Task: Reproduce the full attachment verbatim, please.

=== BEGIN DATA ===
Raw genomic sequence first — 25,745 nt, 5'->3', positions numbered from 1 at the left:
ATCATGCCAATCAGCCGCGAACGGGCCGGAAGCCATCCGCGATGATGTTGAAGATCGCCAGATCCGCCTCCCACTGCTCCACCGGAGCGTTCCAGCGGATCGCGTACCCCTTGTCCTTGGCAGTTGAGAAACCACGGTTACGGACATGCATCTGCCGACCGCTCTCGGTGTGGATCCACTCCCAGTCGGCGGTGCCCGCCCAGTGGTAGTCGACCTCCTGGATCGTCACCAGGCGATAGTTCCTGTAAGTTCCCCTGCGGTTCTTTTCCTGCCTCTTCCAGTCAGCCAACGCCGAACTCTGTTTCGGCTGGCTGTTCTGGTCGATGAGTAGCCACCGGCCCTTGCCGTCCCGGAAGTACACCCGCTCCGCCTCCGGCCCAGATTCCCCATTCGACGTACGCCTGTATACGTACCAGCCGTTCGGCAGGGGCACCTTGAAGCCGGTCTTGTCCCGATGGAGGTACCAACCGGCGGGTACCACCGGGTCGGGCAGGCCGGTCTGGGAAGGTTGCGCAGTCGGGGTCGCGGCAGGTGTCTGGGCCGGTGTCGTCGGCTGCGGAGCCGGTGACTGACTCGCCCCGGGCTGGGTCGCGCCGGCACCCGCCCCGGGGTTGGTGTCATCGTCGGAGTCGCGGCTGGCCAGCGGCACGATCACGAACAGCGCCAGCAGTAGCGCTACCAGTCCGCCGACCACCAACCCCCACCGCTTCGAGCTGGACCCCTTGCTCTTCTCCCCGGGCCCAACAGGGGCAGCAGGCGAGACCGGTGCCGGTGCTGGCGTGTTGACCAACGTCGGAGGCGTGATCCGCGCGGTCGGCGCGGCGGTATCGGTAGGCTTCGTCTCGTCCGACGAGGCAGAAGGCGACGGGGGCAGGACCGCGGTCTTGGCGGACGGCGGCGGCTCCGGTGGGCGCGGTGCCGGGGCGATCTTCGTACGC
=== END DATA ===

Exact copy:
Raw genomic sequence first — 25,745 nt, 5'->3', positions numbered from 1 at the left:
ATCATGCCAATCAGCCGCGAACGGGCCGGAAGCCATCCGCGATGATGTTGAAGATCGCCAGATCCGCCTCCCACTGCTCCACCGGAGCGTTCCAGCGGATCGCGTACCCCTTGTCCTTGGCAGTTGAGAAACCACGGTTACGGACATGCATCTGCCGACCGCTCTCGGTGTGGATCCACTCCCAGTCGGCGGTGCCCGCCCAGTGGTAGTCGACCTCCTGGATCGTCACCAGGCGATAGTTCCTGTAAGTTCCCCTGCGGTTCTTTTCCTGCCTCTTCCAGTCAGCCAACGCCGAACTCTGTTTCGGCTGGCTGTTCTGGTCGATGAGTAGCCACCGGCCCTTGCCGTCCCGGAAGTACACCCGCTCCGCCTCCGGCCCAGATTCCCCATTCGACGTACGCCTGTATACGTACCAGCCGTTCGGCAGGGGCACCTTGAAGCCGGTCTTGTCCCGATGGAGGTACCAACCGGCGGGTACCACCGGGTCGGGCAGGCCGGTCTGGGAAGGTTGCGCAGTCGGGGTCGCGGCAGGTGTCTGGGCCGGTGTCGTCGGCTGCGGAGCCGGTGACTGACTCGCCCCGGGCTGGGTCGCGCCGGCACCCGCCCCGGGGTTGGTGTCATCGTCGGAGTCGCGGCTGGCCAGCGGCACGATCACGAACAGCGCCAGCAGTAGCGCTACCAGTCCGCCGACCACCAACCCCCACCGCTTCGAGCTGGACCCCTTGCTCTTCTCCCCGGGCCCAACAGGGGCAGCAGGCGAGACCGGTGCCGGTGCTGGCGTGTTGACCAACGTCGGAGGCGTGATCCGCGCGGTCGGCGCGGCGGTATCGGTAGGCTTCGTCTCGTCCGACGAGGCAGAAGGCGACGGGGGCAGGACCGCGGTCTTGGCGGACGGCGGCGGCTCCGGTGGGCGCGGTGCCGGGGCGATCTTCGTACGC